The chapter challenging the wisdom of loyalty programmes will be particularly useful if you are considering launching one – I feel like most of my clients this year have discussed doing so and this book provides a more elegant and empirical argument against it than I’ve been able to produce.

I can’t do justice to this book in a blog post: buy it, absorb it and apply it and you will be better for it.

Postscript 20th Dec: Byron Sharp emailed within hours of me posting this to say thank you.  All the way from Australia. Which reminds us of the usefulness of Google Alerts (well provided you don’t have an infuriatingly common name) but also the importance of Being Nice.  What goes around comes around.

What he omitted to say but I’ve just discovered via Rory Sutherland’s Tweets is that he is speaking at the IPA on 18th Jan – see See you there.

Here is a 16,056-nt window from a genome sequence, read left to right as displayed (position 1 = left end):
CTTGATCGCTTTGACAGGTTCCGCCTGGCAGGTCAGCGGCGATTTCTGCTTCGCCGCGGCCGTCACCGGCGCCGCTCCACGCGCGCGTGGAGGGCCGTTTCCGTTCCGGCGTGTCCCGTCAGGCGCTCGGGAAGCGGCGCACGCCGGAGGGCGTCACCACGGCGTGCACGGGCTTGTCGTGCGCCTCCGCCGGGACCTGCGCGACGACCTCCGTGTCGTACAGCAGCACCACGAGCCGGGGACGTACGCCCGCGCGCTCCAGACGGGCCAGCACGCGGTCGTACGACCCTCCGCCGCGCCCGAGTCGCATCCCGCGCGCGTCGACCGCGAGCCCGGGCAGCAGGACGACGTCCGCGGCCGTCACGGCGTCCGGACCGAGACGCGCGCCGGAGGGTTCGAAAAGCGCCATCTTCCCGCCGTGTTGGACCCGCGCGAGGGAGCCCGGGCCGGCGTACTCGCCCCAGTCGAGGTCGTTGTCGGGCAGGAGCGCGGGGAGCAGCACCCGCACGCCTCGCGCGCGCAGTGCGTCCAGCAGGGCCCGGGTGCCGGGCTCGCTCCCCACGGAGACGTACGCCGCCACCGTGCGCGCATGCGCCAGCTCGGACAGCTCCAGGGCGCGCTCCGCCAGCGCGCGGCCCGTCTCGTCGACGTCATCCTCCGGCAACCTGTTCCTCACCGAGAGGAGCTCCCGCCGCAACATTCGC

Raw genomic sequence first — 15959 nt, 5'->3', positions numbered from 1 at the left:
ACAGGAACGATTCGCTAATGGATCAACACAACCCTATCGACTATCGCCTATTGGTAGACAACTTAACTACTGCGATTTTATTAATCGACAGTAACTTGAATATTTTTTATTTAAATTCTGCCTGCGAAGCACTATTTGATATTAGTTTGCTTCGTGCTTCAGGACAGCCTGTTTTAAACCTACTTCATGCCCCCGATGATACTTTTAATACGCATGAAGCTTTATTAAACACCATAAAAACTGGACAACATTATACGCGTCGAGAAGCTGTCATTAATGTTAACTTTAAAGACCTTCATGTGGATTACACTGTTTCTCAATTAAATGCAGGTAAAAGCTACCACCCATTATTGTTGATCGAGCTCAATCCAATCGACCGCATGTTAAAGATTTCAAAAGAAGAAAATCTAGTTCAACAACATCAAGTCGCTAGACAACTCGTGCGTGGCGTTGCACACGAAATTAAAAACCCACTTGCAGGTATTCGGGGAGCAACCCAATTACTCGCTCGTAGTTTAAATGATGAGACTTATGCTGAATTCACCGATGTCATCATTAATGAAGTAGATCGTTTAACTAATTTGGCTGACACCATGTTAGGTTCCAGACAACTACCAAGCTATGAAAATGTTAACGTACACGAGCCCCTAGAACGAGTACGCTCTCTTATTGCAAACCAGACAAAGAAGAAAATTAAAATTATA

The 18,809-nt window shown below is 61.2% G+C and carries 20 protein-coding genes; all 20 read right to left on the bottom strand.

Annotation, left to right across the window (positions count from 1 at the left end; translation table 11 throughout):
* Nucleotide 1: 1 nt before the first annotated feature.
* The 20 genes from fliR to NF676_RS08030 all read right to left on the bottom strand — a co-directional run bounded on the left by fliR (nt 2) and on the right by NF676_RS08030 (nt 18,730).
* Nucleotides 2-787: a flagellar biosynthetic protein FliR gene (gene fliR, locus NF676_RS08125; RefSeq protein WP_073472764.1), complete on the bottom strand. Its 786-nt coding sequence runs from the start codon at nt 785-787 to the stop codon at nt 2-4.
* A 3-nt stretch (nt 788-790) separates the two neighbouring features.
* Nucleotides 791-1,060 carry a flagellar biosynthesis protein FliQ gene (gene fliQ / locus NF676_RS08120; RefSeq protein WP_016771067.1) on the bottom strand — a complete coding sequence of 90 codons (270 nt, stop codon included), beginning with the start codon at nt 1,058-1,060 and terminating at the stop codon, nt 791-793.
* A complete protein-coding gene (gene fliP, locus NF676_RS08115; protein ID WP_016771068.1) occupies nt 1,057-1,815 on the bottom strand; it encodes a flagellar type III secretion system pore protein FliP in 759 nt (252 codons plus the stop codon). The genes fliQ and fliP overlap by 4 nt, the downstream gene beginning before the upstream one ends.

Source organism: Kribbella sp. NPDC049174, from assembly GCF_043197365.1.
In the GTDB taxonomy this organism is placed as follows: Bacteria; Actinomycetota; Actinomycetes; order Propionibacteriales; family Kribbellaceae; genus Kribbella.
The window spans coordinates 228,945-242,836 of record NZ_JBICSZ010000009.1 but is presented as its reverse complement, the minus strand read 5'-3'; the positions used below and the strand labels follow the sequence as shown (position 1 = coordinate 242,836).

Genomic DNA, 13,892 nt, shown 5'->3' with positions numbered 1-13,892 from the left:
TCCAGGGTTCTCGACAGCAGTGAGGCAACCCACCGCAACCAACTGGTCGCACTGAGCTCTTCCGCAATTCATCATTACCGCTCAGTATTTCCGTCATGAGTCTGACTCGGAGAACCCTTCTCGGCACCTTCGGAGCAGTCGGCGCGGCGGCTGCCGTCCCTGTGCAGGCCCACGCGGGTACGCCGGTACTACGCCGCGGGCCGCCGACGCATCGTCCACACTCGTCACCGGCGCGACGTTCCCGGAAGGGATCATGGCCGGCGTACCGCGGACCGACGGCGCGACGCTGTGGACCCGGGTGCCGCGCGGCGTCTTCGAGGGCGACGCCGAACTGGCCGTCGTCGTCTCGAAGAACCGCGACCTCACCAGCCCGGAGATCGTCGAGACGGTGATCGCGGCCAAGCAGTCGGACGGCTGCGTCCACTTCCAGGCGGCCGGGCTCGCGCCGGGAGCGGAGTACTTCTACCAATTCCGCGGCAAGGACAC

From smoothies to cat herding

September 15, 2010

It’s been a while since I posted so here’s a small collection of random things that have caught my eye recently.

1. Innocent was originally called Fast Tractor. Who knew?  Not me until David Taylor’s blog revealed it. Here’s what the label looked like:


You can see how they got there: getting the fruit from field to bottle super-fast blah blah. But so much weaker than Innocent, which has emotional meaning as well as rational, feels like a ‘big idea’ with tons of breadth and presumably works better internationally.

So next time you are working on a positioning, ask yourself whether you’ve got a Fast Tractor or an Innocent? 

2. There’s been a lot of stuff in the media lately about how the ‘pick ‘n’ mix’ world of the internet, Twitter, Facebook and all is reducing our attention spans and making our brains less capable of concentrating for long amounts of time on seriously productive creative endeavour.